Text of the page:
# Smooth morphism

of schemes

The concept of a family of non-singular algebraic varieties (cf. Algebraic variety) generalized to the case of schemes. In the classical case of a morphism of complex algebraic varieties this concept reduces to the concept of a regular mapping (a submersion) of complex manifolds. A finitely-represented (local) morphism of schemes $f: X \rightarrow Y$ is called a smooth morphism if $f$ is a flat morphism and if for any point $y \in Y$ the fibre $f ^ { - 1 } ( y)$ is a smooth scheme (over the field $k( y)$). A scheme $X$ is called a smooth scheme over a scheme $Y$, or a smooth $Y$- scheme, if the structure morphism $f: X \rightarrow Y$ is a smooth morphism.

An example of a smooth $Y$- scheme is the affine space $A _ {Y} ^ {n}$. A special case of the concept of a smooth morphism is that of an étale morphism. Conversely, any smooth morphism $f: X \rightarrow Y$ can be locally factored with respect to $X$ into a composition of an étale morphism $X \rightarrow A _ {Y} ^ {n}$ and a projection $A _ {Y} ^ {n} \rightarrow Y$.

A composite of smooth morphisms is again a smooth morphism; this is also true for any base change. A smooth morphism is distinguished by its differential property: A flat finitely-represented morphism $f: X \rightarrow Y$ is a smooth morphism if and only if the sheaf of relative differentials is a locally free sheaf of rank $\mathop{\rm dim} _ {x} f$ at a point $x$.

The concept of a smooth morphism is analogous to the concept of a Serre fibration in topology. E.g., a smooth morphism of complex algebraic varieties is a locally trivial differentiable fibration. In the general case the following analogue of the covering homotopy axiom is valid: For any affine scheme $Y ^ \prime$, any closed subscheme $Y _ {0} ^ \prime$ of it which is definable by a nilpotent ideal and any morphism $Y ^ \prime \rightarrow Y$, the canonical mapping $\mathop{\rm Hom} _ {Y} ( Y ^ \prime , X) \rightarrow \mathop{\rm Hom} _ {Y} ( Y _ {0} ^ \prime , X)$ is surjective.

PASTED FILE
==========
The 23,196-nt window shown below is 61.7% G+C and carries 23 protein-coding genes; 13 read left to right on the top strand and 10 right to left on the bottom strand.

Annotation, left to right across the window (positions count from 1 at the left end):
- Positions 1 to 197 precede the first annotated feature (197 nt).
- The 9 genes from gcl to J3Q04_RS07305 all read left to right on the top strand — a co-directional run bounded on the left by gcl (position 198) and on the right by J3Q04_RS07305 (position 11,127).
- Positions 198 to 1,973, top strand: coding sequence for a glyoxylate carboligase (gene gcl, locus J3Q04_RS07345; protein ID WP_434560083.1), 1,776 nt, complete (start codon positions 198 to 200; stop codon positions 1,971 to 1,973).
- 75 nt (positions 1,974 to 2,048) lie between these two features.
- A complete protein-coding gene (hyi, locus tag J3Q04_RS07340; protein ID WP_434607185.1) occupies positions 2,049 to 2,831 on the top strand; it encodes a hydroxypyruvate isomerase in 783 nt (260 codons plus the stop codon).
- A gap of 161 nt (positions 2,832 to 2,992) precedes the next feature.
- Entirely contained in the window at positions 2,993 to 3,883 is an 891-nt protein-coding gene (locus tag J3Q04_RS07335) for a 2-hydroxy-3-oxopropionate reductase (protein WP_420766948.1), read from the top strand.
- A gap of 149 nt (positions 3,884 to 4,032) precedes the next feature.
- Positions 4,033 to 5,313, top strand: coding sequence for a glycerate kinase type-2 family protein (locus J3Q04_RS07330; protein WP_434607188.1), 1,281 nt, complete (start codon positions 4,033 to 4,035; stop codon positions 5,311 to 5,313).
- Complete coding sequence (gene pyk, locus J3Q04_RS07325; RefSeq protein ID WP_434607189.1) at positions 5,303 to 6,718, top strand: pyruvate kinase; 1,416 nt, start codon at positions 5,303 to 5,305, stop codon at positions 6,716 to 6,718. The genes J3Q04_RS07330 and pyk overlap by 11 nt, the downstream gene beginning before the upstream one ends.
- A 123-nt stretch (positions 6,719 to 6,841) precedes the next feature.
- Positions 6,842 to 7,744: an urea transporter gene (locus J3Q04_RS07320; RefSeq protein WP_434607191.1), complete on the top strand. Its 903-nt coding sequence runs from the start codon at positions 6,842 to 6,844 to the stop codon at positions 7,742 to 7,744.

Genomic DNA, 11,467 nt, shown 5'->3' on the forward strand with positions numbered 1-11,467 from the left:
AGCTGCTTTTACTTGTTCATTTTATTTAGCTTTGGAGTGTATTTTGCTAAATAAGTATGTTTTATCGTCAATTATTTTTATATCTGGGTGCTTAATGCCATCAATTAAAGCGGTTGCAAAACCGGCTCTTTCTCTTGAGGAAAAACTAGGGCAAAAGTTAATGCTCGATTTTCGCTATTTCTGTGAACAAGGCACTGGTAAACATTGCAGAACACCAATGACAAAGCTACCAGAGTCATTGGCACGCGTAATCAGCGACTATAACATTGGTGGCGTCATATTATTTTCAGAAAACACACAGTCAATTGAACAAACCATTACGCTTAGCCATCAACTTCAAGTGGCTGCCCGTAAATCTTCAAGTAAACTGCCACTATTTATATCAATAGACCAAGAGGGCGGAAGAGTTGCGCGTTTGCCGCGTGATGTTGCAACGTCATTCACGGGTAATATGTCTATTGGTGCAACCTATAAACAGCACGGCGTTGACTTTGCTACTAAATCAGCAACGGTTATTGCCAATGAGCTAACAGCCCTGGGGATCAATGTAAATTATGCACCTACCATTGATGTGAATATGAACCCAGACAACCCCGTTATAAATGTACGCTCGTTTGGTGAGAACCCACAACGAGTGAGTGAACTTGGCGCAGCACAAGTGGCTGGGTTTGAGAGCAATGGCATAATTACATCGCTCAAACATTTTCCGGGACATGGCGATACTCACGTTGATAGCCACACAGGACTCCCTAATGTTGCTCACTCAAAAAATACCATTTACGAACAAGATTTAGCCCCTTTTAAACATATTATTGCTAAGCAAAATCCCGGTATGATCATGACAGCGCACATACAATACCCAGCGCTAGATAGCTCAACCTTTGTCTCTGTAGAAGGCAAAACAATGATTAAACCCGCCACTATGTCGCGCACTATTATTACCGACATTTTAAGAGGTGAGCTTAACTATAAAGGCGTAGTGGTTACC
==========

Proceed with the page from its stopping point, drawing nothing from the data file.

If $f: X \rightarrow Y$ is a smooth morphism and if the local ring ${\mathcal O} _ {Y,y}$ at the point $y \in Y$ is regular (respectively, normal or reduced), then the local ring ${\mathcal O} _ {X,x}$ of any point $x \in X$ with $f( x) = y$ will also have this property.

#### References

 [1] A. Grothendieck, "Eléments de géometrie algébrique IV. Etude locale des schémas et des morphismes des schémas" Publ. Math. IHES : 32 (1967) MR0238860 Zbl 0144.19904 Zbl 0135.39701 Zbl 0136.15901 [2] A. Grothendieck (ed.) et al. (ed.) , Revêtements étales et groupe fondamental. SGA 1 , Lect. notes in math. , 224 , Springer (1971) MR0354651 Zbl 1039.14001 [a1] R. Hartshorne, "Algebraic geometry" , Springer (1977) pp. Sect. IV.2 MR0463157 Zbl 0367.14001
How to Cite This Entry:
Smooth morphism. Encyclopedia of Mathematics. URL: http://encyclopediaofmath.org/index.php?title=Smooth_morphism&oldid=55735
This article was adapted from an original article by V.I. DanilovI.V. Dolgachev (originator), which appeared in Encyclopedia of Mathematics - ISBN 1402006098. See original article